Imagine you're a Black intelligence officer in a foreign country, tasked with recruiting a person who's profiting from slave labor; or spending your nights at the office, watching drone footage of explosions after your mother dies of cancer.
Janaki Kates, a former senior intelligence officer at the CIA, and other former senior intelligence officers spoke with Newsy for this story. They have never shared their mental health challenges with a news organization.
NEWSY'S SASHA INGBER: Do you think that people on the outside understand what intelligence officers go through?
JANAKI KATES: No, I don't. I don't believe that people on the outside can fully comprehend what intelligence officers go through. I was one of the few minority females, and female leaders at the agency. I, because of the stigma around mental health, really felt like I didn't want to admit that I needed help.
Kates had worked in a war zone, but says another battle began after her second son was born.
KATES: Suddenly I woke up after his first birthday and realized, why do I still cry every day coming into work? And why do I still have these thoughts of like, he's going to get really sick, or something really terrible is going to happen?
She was later diagnosed with anxiety and delayed postpartum depression.
For Douglas Wise, also a former senior intelligence officer for the CIA, the particular problem was alcohol.
DOUGLAS WISE: They could smell it on me when I came to work in the morning. So the first time I knew was when, literally, it was an intervention by my colleagues and by my supervisor and literally called me into the office and said, 'you have a serious problem and you need to do something about it.'"
INGBER: Are there a lot of intelligence officers who seek out your advice and want to learn about your experience?
WISE: I would say I probably get a call about every month, every other month.
Intelligence officers aren't allowed to share classified information with a therapist outside of their agencies, and some worry that speaking candidly with a therapist on the inside may hurt their careers.
"In a place to keep secrets, there are no secrets when it comes to your personnel file," said Brian Scott, another former senior intelligence officer for the CIA.
Scott calls it a "hallway file."
"If a manager needs to understand what kind of a person he or she is getting in their field office, or if a promotion board wants to make sure before they elevate someone to a senior rank, issues that should be handled with confidentiality and only between that officer and his or her mental health support system will be made available to those assignment and/or promotion boards," said Scott. "And once one person knows, it's not a secret anymore."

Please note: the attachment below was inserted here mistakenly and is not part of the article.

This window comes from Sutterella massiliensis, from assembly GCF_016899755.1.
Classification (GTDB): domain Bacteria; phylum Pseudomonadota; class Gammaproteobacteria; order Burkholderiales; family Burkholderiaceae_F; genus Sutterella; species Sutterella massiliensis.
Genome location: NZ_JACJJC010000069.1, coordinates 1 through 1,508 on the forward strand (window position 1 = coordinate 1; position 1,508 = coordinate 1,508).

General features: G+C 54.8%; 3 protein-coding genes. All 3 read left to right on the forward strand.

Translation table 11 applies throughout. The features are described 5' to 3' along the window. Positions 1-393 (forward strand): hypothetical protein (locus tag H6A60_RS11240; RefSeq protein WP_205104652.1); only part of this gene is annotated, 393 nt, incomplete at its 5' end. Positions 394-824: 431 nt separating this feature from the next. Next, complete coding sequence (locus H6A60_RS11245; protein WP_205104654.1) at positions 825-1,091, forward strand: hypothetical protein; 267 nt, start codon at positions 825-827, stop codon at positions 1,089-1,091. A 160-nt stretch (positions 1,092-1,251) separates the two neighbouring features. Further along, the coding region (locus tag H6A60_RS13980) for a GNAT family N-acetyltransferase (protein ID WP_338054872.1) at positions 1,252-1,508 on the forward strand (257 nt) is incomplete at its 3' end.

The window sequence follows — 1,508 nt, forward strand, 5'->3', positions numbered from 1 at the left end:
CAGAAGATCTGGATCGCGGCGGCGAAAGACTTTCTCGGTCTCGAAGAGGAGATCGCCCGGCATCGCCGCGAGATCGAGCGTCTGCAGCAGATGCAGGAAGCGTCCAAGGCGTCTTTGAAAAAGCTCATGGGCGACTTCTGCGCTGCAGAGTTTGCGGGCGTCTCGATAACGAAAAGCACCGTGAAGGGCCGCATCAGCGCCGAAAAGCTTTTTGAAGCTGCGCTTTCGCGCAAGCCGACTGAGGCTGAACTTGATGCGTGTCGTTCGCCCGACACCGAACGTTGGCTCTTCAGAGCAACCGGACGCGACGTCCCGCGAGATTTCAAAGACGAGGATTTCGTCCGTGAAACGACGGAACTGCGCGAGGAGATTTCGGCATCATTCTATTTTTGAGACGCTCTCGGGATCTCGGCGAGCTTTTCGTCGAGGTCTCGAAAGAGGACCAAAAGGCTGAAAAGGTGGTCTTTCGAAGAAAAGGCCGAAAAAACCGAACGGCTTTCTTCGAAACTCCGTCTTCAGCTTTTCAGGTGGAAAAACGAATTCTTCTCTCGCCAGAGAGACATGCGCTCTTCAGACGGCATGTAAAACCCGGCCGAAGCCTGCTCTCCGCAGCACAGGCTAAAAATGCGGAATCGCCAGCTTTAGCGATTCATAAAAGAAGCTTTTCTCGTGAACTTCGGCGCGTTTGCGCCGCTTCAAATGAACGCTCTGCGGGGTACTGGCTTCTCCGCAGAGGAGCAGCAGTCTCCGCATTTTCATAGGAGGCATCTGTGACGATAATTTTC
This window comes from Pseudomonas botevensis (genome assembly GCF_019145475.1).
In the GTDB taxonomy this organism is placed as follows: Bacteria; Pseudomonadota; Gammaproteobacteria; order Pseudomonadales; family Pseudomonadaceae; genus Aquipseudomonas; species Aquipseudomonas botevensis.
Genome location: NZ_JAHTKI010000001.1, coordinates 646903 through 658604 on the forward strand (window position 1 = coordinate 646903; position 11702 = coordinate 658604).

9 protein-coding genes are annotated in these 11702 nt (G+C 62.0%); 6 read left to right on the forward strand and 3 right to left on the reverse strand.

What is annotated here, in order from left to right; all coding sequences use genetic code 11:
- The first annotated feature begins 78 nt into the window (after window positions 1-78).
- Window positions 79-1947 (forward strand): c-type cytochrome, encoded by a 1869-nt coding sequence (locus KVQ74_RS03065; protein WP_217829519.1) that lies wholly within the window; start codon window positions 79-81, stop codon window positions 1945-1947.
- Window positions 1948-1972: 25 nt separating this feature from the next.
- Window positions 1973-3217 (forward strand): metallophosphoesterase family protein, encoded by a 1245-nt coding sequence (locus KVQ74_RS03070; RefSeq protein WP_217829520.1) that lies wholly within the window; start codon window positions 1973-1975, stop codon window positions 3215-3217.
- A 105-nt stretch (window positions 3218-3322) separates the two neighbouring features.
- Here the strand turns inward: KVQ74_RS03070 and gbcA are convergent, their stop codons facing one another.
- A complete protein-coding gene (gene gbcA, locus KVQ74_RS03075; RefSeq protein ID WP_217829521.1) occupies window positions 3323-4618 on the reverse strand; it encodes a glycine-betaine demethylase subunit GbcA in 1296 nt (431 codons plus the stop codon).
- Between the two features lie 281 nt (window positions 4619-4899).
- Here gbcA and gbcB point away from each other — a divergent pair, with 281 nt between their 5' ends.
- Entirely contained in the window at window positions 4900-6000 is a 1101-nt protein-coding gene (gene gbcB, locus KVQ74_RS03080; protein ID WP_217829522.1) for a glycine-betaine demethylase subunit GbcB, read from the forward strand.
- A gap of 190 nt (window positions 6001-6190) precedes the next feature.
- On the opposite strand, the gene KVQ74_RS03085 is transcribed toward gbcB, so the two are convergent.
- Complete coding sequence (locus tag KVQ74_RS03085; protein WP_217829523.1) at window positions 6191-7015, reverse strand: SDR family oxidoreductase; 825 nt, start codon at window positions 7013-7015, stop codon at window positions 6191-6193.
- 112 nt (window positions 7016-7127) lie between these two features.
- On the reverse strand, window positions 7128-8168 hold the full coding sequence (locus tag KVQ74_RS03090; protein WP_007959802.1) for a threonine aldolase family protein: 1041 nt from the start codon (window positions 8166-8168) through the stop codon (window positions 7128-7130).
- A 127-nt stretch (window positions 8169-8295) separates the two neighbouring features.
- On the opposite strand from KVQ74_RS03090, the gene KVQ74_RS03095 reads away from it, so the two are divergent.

We sat down with the CIA's director of medical services, who asked that Newsy conceal her appearance and just use her first name, Victoria.
VICTORIA: We are not immune to life. Life happens to our folks just like everybody else. And so we do see anxiety and depression in our workforce. We also see marital issues and family problems and family stressors. And again, sometimes this is related to what we're asking our officers to do, to move around, to serve in different parts of the world, to be away from their families for long periods of time.
INGBER: Some intelligence officers say that they fear seeking any kind of mental health support because they're scared that it's going to jeopardize their career. Is there any truth to that?
VICTORIA: We definitely heard that. And we very much are trying to address it. I would say what's most likely to jeopardize someone's career is if they have an issue and they don't seek out support and it gets worse and worse and worse and then starts to impact their reliability, their judgment and their stability.
She says the stigma around mental health issues has been slowly lifting.
VICTORIA: Senior leaders share their own experiences, both with mental health struggles and with seeking help from our employee assistance program or other resources. And that is really setting the culture and setting the tone that, yes, you can have a problem, address the problem, and still very much succeed in your career.
Kates first saw an agency therapist, then got a recommendation for a professional outside.
INGBER: And what kind of help worked for you?
KATES: I had been trained for so long to keep this facade of "nothing is wrong." My therapist was able to help me latch onto my logical brain and think through, 'why am I feeling this? Where is this coming from?'"
Wise says he went through a 30-day treatment program, followed by two years of counseling and another year of monitoring. He says what really helped him was never feeling judged.
"They're not judgmental," said Wise. "They're not assessing whether you're a good person or a bad person. You are just a person with the disease of alcoholism. The combination of the agency's rehabilitative program and the loving support of my wife, you know, allows me to do this interview today. You'd be talking to me, you know, in front of a gravestone in Arlington is what you'd be doing."
Eventually, he was able to return to every part of his job.
"I ended up as the number two in a national intelligence agency of the most powerful nation in the history of the human race. That says a lot about the intelligence community. And yes, it says a little bit about me, too," said Wise.
Newsy’s mental health initiative "America’s Breakdown: Confronting Our Mental Health Crisis" brings you deeply personal and thoughtfully told stories on the state of mental health care in the U.S. Click here to learn more.